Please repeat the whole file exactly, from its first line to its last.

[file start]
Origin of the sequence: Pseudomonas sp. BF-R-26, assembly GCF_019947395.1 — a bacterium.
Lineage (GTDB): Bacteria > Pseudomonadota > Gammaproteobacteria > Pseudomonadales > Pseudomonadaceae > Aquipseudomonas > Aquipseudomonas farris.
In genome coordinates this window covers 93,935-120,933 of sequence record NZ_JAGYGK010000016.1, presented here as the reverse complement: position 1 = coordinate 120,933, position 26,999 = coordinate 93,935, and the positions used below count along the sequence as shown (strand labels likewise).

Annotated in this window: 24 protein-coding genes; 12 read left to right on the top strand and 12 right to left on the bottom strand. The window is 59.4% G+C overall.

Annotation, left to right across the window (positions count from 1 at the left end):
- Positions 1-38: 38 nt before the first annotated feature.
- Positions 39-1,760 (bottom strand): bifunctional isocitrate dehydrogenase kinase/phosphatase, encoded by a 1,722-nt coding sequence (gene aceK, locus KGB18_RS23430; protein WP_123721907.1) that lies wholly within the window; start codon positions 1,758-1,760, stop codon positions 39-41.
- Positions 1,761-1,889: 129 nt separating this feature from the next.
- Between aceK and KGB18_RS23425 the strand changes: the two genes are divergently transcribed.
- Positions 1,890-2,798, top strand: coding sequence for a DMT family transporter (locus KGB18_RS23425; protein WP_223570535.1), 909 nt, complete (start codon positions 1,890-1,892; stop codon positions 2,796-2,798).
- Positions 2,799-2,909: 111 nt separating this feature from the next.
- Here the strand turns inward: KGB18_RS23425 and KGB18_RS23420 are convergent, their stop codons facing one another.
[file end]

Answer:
Origin of the sequence: Pseudomonas sp. BF-R-26, assembly GCF_019947395.1 — a bacterium.
Lineage (GTDB): Bacteria > Pseudomonadota > Gammaproteobacteria > Pseudomonadales > Pseudomonadaceae > Aquipseudomonas > Aquipseudomonas farris.
In genome coordinates this window covers 93,935-120,933 of sequence record NZ_JAGYGK010000016.1, presented here as the reverse complement: position 1 = coordinate 120,933, position 26,999 = coordinate 93,935, and the positions used below count along the sequence as shown (strand labels likewise).

Annotated in this window: 24 protein-coding genes; 12 read left to right on the top strand and 12 right to left on the bottom strand. The window is 59.4% G+C overall.

Annotation, left to right across the window (positions count from 1 at the left end):
- Positions 1-38: 38 nt before the first annotated feature.
- Positions 39-1,760 (bottom strand): bifunctional isocitrate dehydrogenase kinase/phosphatase, encoded by a 1,722-nt coding sequence (gene aceK, locus KGB18_RS23430; protein WP_123721907.1) that lies wholly within the window; start codon positions 1,758-1,760, stop codon positions 39-41.
- Positions 1,761-1,889: 129 nt separating this feature from the next.
- Between aceK and KGB18_RS23425 the strand changes: the two genes are divergently transcribed.
- Positions 1,890-2,798, top strand: coding sequence for a DMT family transporter (locus KGB18_RS23425; protein WP_223570535.1), 909 nt, complete (start codon positions 1,890-1,892; stop codon positions 2,796-2,798).
- Positions 2,799-2,909: 111 nt separating this feature from the next.
- Here the strand turns inward: KGB18_RS23425 and KGB18_RS23420 are convergent, their stop codons facing one another.